In today’s business environment those that still have IT capacity able to cope with their organisation’s busiest day are over investing in infrastructure that the business is unlikely to fully use the majority of the time. In some cases we estimate organisations are only using an average of between ten to fifteen per cent of their computing resources for much of the time. This is not cost-effective and in no other part of the business would a ten per cent usage be acceptable.

When stepping into the boardroom to make the case for cloud computing CIO’s now have a objective. By assessing the existing infrastructure and aligning it with the needs of the business they can dramatically reduce the need for high capital investments into new IT infrastructure of their own and instead include a cloud model into the infrastructure mix that can give impressive, but achievable, time, cost and efficiency savings.

Assessing the need for the cloud

Organisations run and operate a variety of applications with each having the potential for a different set of technical, security, availability and performance requirements, not all of which will be immediately ready for cloud computing environments. We therefore envisage enterprises embracing cloud computing will adopt a hybrid approach, making use of a set of technologies across traditional dedicated infrastructure, dedicated virtual servers, and cloud platforms with applications residing in the environment that best suits their individual requirements.

Before migration to the cloud organisations must also be familiar with the cyclical trends of their business, for example, the retail peak over Christmas or the holiday season. Increased capacity at these peak times means increased competitiveness.

The ability to adapt to and support these seasonal peaks and troughs are where the economies of scale offered by a multi-tenanted cloud based solutions really come into their own. Businesses are already starting to see the difference between being stuck in a lengthy Systems Integrator contract and the quicker, more agile capabilities of the cloud platform. This is when cloud services can deliver tangible competitive value as well as cost efficiencies.

It must be remembered that it’s not just “cloud” that organisations need to consider, but also the stepping stones that are involved in the migration process. The transition into the cloud for most organisations will be a journey – one that takes them many months to execute on. Being able to introduce cloud infrastructure alongside existing infrastructure, and managing that hybrid model, allows organisations to effect the gradual transition into the cloud in a way that suits them and allows them to adjust their strategy as they learn through execution.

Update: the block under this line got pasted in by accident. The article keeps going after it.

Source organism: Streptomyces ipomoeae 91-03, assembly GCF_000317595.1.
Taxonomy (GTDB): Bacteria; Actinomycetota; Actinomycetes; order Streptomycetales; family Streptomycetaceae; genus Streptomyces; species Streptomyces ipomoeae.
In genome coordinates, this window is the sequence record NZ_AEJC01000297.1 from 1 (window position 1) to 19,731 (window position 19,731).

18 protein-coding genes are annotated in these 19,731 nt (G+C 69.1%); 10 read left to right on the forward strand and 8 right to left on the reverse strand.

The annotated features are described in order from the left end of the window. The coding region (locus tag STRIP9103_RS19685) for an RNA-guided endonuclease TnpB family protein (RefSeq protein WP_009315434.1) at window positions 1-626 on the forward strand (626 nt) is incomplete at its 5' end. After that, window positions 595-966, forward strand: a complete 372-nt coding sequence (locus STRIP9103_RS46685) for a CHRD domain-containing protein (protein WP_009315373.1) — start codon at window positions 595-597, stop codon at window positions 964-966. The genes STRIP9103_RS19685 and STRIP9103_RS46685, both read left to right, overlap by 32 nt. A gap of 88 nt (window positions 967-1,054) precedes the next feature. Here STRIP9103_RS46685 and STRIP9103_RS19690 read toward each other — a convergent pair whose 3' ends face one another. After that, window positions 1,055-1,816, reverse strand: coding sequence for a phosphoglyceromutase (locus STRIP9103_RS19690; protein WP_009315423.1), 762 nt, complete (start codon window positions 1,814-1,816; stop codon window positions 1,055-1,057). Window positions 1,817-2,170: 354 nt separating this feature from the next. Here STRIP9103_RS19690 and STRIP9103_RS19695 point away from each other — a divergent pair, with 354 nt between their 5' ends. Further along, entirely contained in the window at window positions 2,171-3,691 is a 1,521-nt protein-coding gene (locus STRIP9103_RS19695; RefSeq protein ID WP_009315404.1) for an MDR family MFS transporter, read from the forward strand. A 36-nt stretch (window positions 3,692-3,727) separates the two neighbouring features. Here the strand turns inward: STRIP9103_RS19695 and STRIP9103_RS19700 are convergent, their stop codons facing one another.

Agility the cloud offers

When approached by the IT department regarding cloud migration today’s CEO is likely to ask why everyone re-engineered IT in the 90’s just to migrate to cloud now. The message needs to be communicated to the C-level that the older model of having infrastructure and capacity able to cope with the businesses busiest day means over investing in infrastructure that they are unlikely to fully use.

This is not only not cost-effective but in no other part of the business would a 10 percent usage be acceptable. The agility of cloud means that new services can be introduced more quickly, reducing staff costs and the need for lengthy Systems Integrator’s provisioning cycles. This can potentially reduce the time needed to provision new services from 6 months to 2 hours, delivering massive cost savings and significantly improving business agility.

How much variable demand a user has is directly related to how much benefit they will get from cloud migration. If there is minimal variable need within a business, there will be little tangible benefit. The ultimate benefit is that, as a result of the migration, the IT dept can become a better partner to the business by reducing waste and offering a better service.

Ensuring the right support

While cloud can offer a complete transformation for the IT department and agility for the entire organisation the business cannot halt to facilitate it. Organisations need a refined programme to move to the cloud while keeping the lights on. Many vendors today are offering a cloud platform but no consultancy to support the businesses along the journey. Customers need to identify what they’re getting into before committing to the process. As such vendors need to be working with enterprises to refine the roadmap to the adoption of cloud computing.